The Five Freedoms

We have always been a denomination clinging to this word: freedom. These are the essential freedoms that define us as Free Methodists. They are born out of our commitment to equality and our belief in the freedom that Christ gives to all. We call this a theology of love. We are propelled by God's love for all of us equally, so this is how we believe people should be treated. These are the principles that our practices have stood on since our founding and continue to impact our daily life.

 

Freedom of All People

The Freedom of all people, regardless of ethnicity, to worship and live together. The Free Methodist Church has been abolitionist and fighting against the sin of racism since its founding in 1860. Recognizing that every person is created in the image of God, we work diligently to bring all people together into multicultural congregations, conferences, and Christian communities. We are imperfect and have not yet achieved the fullness of this value, yet this only compels us to work even harder for justice for all. To find out more about our current abolitionist work to end modern slavery, setfreemovement.com

Freedom of the Holy Spirit

The Freedom of the Holy Spirit in worship. The Free Methodist Church gives freedom to each local congregation to follow the Spirit’s leading on how they worship. Some Free Methodist Churches worship in a more liturgical style, while others worship in a more charismatic style. At FMCSB, we have a blended style of worship that brings together a community of people of all ages and backgrounds to create a family of God accepting both sacramental liturgy and the Christian year as well the most recent of worship songs and prayer services.

Freedom of Women

The Freedom of women to participate fully in the life, ministry and governance of the church as called and gifted by God. The Free Methodist Church ordains women to serve in the church and teaches equality in marriages. In harmony with a long tradition of equal opportunity for women to serve in the church from the days of the early church meeting in houses to today’s recognition that God calls and gifts women as well as men to serve His church, we affirm God’s call and equip God’s leaders to serve.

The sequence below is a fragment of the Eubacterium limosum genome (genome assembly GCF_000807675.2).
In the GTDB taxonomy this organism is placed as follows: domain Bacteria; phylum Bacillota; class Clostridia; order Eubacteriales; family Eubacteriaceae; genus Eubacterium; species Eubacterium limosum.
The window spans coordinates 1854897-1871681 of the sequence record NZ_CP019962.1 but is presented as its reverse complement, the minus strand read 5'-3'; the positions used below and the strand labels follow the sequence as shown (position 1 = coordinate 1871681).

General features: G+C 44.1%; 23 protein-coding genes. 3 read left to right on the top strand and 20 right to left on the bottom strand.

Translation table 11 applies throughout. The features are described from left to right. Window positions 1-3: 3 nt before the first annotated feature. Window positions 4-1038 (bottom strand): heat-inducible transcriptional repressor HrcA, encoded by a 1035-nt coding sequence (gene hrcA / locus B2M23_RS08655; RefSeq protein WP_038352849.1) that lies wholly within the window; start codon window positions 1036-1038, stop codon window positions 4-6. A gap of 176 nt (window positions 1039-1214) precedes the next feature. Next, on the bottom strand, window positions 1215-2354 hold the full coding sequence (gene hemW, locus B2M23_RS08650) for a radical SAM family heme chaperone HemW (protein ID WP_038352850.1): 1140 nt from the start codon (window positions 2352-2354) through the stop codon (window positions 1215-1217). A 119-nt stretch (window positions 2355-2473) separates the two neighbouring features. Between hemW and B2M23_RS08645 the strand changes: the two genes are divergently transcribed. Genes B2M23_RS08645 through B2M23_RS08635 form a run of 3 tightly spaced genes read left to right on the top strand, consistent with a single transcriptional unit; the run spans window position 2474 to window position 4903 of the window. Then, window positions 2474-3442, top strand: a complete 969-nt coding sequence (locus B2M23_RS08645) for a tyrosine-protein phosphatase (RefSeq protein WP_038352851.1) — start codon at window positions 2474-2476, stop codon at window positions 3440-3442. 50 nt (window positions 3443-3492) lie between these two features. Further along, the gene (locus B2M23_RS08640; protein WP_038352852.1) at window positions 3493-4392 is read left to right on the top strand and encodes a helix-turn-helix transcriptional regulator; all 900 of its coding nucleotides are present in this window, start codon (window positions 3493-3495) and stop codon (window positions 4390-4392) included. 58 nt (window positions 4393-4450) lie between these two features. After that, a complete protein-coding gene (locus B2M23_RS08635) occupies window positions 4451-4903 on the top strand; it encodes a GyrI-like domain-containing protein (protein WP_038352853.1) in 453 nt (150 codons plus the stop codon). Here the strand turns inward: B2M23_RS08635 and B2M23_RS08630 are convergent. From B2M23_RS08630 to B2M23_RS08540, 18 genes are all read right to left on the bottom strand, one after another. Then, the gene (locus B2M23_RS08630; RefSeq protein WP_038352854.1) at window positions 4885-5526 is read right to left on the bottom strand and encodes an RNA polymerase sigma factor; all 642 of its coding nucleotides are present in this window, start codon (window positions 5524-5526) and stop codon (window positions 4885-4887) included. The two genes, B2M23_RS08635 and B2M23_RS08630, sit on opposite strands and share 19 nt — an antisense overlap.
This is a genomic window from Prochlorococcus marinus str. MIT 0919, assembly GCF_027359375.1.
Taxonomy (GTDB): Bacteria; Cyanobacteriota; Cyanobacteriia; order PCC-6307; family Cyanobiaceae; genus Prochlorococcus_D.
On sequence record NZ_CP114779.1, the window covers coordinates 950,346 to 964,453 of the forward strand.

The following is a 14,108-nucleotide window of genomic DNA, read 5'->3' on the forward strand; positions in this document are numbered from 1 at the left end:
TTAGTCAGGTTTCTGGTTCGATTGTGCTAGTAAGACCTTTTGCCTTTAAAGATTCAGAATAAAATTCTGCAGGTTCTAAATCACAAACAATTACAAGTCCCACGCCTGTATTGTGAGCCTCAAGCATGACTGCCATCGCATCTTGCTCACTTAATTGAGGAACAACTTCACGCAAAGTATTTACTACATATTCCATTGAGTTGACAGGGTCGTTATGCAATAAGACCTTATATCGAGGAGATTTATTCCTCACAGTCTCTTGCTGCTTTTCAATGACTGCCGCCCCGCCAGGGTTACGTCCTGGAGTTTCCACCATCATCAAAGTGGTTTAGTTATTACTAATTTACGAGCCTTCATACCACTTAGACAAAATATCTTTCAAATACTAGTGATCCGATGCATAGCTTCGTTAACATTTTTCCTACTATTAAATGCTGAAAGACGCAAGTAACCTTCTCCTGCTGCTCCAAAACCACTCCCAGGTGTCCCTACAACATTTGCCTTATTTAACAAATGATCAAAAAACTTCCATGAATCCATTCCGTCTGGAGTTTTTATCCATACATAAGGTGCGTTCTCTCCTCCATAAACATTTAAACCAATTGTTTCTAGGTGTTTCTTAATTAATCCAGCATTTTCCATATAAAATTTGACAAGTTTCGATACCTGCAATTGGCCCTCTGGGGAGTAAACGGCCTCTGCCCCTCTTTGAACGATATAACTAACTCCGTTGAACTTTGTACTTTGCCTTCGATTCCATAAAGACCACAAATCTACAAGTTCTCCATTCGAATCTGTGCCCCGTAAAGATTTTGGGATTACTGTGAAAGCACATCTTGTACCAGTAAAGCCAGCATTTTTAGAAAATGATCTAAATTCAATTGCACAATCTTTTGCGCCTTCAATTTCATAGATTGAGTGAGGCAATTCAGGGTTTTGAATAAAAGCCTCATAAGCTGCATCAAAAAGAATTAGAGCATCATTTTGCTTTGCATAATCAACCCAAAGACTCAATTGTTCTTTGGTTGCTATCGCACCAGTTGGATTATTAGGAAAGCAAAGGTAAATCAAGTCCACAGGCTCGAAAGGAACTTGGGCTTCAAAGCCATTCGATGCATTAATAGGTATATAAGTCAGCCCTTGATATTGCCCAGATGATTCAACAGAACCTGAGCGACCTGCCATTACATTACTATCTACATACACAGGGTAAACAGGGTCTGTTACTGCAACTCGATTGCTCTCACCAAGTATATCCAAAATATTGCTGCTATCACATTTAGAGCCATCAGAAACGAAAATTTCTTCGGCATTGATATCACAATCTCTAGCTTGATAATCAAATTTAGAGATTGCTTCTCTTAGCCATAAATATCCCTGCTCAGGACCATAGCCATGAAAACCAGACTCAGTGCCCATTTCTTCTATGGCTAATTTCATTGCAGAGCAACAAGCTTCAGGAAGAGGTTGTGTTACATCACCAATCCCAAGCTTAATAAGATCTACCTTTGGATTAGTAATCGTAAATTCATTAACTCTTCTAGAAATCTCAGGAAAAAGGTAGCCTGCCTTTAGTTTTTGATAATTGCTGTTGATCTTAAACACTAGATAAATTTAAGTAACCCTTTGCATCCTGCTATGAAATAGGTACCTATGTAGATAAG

Freedom of the Poor

The Freedom of the poor to be treated with dignity in the church and in the world. The Free Methodist Church ended the practice of requiring the poor to sit in the “free pews” at the back of the sanctuary and made all pews “free.” This commitment to leave socio-economic distinctions and prejudices outside the sanctuary and invite all people into true fellowship and acceptance is an ongoing commitment of our church.

Freedom of the Laity

The Freedom of the laity to be given authority and decision-making positions within the church. The Free Methodist Church ended the clergy domination of the church and opened up a consistent partnership with clergy and laity working together to do God’s work. This elevation of laity to use their spiritual gifts alongside those given pastoral gifts enriches all aspects of life in the church and protects against institutional abuse.


Free Methodist Doctrine

 

The Free Methodist Church's theology is often referred to as "via media" or middle way. We seek to hold biblical truths as the foundation for our doctrine, and therefore, our lives. Our doctrine is not easily classified as theologically "conservative" or "liberal" but instead seeks to honor four sources of theology (also called the Wesleyan Quadrilateral):

Scripture   ●   Tradition   ●   Reason   ●   Experience

For a detailed description of the doctrine that makes us Free Methodists, use the link below to visit our denomination's website. We hope you find it insightful and uplifting.

 

Statements on Kingdom Issues

 

From time to time, the church must respond to issues in our society. These responses are born from our Kingdom perspective and not from political ideologies. As followers of Christ, we must speak the truth of Christ into the world in times of trouble and distress. We encourage you to read these statements.